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<< 9500 BCE | 10000-5000 BCE | 8700 BCE >>


§Modern Niger

Kiffians colonized the region between 10000 BCE and 8000 BCE ?


Archaeological research, pioneered by Thurstan Shaw and Steve Daniels, has shown that people were already living in southwestern Nigeria (specifically Iwo-Eleru) as early as 9000 BCE and perhaps earlier at Ugwuelle-Uturu (Okigwe) in southeastern Nigeria, where microliths were used.


Cave paintings said to date back as far as 9000 BCE have been found in northern Somalia

§Central America

Maize, the forerunner to modern corn, split off from teosinte grass, differing by only a small number of genes.


  • c. 9000 BC—Mediterranean - Settling on Mediterranean isles started
  • c. 9000 BC—Laacher See, northwest of Frankfurt, formed when a volcano blows out to form a caldera
  • c. 9000 BC—Neolithic culture begins in Ancient Near East
  • c. 9000 BC: Gὃbekli Tepe - Carved stone hilltop sanctuary in southeastern Turkey
  • c. 9000: Old Europe, Anatolia and Minoan Crete display a Goddess-centered culture reflecting a matriarchial order.
  • People first settled in the boggy area of what is now Lithuania.

§Middle East

c. 9000 BC—Discovery of copper in Middle East

§Fertile Crescent

Domestication of goats – The pastoralization or domestication of goats is quite possibly closely linked to the domestication of the goat’s subfamily cousin the sheep, in that they were both most likely first domesticated in various locations within the area known as the Fertile Crescent, and the era in which both were most likely domesticated, which was around 11,000 years ago. While it is incredibly difficult to establish the exact location of the origins of goat domestication, it is feasible to assume that the Fertile Crescent (see 10Kyr in the Quarternary Period) was the region in which this happened. While some sources cite the Euphrates Valley in modern day Turkey, and others the Zagros Mountains of modern day Iran, it is believed that domesticated goats (Capra aegagrus hircus) existed throughout the Fertile Crescent by 7500BCE. The domestication of goats provided humans with many of the expected resources from such a development, production of meat and milk, hide and hair, and sinew, which are the tendons and ligaments which connect the muscle to the bone. The bone itself would have been used for hardware purposes. One of the more interesting products would have been dung, which is speculated to have been used as a symbolic decoration of caves for migrating populations, either as something to claim rights to a seasonal dwelling, or as a decorative testament to lost relatives or companions. As is common with domesticated animals, human interference has created a number of breeds. Distinct goat breeds in the modern world are believed to exceed 300.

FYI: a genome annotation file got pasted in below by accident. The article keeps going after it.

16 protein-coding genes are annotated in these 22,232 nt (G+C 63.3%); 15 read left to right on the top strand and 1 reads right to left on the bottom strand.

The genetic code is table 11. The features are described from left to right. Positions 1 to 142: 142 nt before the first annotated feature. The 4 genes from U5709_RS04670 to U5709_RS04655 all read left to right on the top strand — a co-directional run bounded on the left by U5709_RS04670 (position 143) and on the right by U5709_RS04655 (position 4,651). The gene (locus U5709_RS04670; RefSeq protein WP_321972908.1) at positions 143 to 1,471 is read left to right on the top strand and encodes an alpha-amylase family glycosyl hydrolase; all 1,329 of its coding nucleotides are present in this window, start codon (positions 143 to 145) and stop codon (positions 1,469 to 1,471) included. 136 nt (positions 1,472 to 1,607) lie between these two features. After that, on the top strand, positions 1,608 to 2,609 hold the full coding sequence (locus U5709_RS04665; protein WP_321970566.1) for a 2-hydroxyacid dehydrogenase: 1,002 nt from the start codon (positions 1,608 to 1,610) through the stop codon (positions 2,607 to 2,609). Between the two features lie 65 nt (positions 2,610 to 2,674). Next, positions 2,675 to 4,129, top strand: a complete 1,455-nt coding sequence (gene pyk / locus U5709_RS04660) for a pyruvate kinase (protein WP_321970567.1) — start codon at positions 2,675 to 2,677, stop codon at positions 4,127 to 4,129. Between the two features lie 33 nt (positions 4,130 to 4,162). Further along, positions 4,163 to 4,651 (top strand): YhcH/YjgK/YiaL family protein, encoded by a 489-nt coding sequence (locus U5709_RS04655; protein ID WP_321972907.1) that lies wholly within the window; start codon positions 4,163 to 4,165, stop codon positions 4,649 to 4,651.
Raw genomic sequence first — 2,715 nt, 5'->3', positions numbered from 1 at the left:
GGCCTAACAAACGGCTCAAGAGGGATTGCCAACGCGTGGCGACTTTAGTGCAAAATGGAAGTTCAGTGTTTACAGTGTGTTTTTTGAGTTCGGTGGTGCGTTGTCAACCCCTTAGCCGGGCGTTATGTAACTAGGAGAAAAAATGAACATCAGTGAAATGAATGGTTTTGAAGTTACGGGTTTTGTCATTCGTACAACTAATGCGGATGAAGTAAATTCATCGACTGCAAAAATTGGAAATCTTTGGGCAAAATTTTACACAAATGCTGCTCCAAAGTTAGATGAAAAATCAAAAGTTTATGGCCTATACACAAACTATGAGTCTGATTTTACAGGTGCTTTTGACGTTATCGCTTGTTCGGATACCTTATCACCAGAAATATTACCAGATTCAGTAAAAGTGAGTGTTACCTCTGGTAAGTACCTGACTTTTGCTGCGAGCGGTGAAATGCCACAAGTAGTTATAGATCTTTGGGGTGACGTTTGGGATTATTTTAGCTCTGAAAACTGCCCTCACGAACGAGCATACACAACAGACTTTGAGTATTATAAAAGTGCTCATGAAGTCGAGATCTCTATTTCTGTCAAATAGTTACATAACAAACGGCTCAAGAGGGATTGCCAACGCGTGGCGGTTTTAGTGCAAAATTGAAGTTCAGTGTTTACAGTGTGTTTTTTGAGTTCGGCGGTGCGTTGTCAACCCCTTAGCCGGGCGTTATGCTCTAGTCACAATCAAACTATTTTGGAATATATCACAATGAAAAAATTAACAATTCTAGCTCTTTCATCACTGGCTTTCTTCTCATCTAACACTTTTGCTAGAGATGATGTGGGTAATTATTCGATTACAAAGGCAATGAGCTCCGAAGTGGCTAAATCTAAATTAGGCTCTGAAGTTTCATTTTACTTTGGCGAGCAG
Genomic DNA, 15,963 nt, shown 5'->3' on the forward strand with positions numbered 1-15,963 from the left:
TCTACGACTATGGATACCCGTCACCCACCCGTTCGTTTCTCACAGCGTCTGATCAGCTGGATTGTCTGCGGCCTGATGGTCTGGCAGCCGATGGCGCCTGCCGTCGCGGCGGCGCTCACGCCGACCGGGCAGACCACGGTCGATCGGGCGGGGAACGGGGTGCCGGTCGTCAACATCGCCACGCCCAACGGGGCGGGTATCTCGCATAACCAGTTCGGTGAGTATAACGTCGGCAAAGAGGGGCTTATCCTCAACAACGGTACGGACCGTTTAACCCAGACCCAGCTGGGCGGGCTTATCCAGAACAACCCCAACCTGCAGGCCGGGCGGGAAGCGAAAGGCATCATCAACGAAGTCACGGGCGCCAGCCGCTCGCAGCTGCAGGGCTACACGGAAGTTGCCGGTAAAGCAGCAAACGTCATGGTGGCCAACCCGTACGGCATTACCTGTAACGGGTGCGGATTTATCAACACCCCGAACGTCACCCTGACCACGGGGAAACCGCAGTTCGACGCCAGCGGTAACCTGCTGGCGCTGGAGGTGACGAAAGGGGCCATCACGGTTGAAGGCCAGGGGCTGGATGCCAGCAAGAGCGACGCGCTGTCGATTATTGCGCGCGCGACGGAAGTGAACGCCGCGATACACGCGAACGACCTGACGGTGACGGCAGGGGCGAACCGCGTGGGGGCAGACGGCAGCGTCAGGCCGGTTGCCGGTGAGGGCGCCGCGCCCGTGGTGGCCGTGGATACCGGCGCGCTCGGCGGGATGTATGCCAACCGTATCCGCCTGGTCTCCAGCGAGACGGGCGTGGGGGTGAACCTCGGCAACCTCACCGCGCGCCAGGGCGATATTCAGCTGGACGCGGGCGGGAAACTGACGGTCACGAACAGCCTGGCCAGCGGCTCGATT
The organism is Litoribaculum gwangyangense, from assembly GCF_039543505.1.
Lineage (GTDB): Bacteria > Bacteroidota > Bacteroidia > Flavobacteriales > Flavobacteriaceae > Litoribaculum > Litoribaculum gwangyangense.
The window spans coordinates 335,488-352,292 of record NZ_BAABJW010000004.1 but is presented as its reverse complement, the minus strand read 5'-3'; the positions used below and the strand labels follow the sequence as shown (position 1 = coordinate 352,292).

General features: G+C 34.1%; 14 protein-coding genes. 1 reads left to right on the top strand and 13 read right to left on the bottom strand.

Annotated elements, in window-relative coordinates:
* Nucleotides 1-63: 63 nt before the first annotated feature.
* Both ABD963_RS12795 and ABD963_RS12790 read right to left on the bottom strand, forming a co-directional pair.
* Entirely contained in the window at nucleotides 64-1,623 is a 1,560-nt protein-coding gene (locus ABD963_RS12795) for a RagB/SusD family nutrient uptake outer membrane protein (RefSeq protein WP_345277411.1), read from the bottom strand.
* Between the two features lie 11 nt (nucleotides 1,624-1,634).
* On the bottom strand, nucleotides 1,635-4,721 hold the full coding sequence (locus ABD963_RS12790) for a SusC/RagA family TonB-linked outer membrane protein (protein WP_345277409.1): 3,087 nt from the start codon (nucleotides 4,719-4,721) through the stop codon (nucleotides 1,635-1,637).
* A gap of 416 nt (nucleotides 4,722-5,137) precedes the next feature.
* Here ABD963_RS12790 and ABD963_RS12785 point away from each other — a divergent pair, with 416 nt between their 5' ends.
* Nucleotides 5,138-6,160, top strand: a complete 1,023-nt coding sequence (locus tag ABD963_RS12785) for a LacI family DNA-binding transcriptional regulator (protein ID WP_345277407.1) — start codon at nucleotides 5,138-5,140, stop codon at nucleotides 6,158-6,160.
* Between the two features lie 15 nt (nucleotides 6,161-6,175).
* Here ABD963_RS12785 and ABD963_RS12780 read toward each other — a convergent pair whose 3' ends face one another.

Signs of early agriculture date back as far as 9000 BCE to the foothils of the Zagros Mountains, in cities later named Anshan and Susa . Two archaeological sites include: Jarmo and Shanidar, where skeletal remains of Neanderthals have been found. There are also 9,000 year old human and animal figurines from Teppe Sarab in Kermanshah Province among the many other ancient artifacts.


c. 9000 BC—The first evidence of the keeping of sheep, in northern Iraq

Nemrik 9 – Archaeological excavations of a number of buildings within an area named Nemrik 9 in Dohuk Governorate in the north of modern day Iraq, have uncovered a plethora of artefacts and remains that offer a doorway into Neolithic life in this area of the world. Scientists have theories that are ever changing and ever contradictory of each other regarding the most likely chronological order of events during the Neolithic, such as the development of the feeling of community within a group of people, the development of building construction techniques, the development of food preparation techniques, the development of art and more specifically, mobile art such as jewellery and figurines and the domestication of flora and fauna. Nemrik most notably shows little evidence of true domestication, for example the animal bones found at the site are of a wide variety of wild animals, most species of which never experienced domestication. On the flip side, certain preparation materials including pestles, mortars and quern-stones show that the peoples of this site had a good awareness of how to prepare their food and as such had developed tools that were affective in achieving this. These facts suggest that society would have been in a fairly developed, settled and communal state before animal and even plant domestication were considered as serious necessities.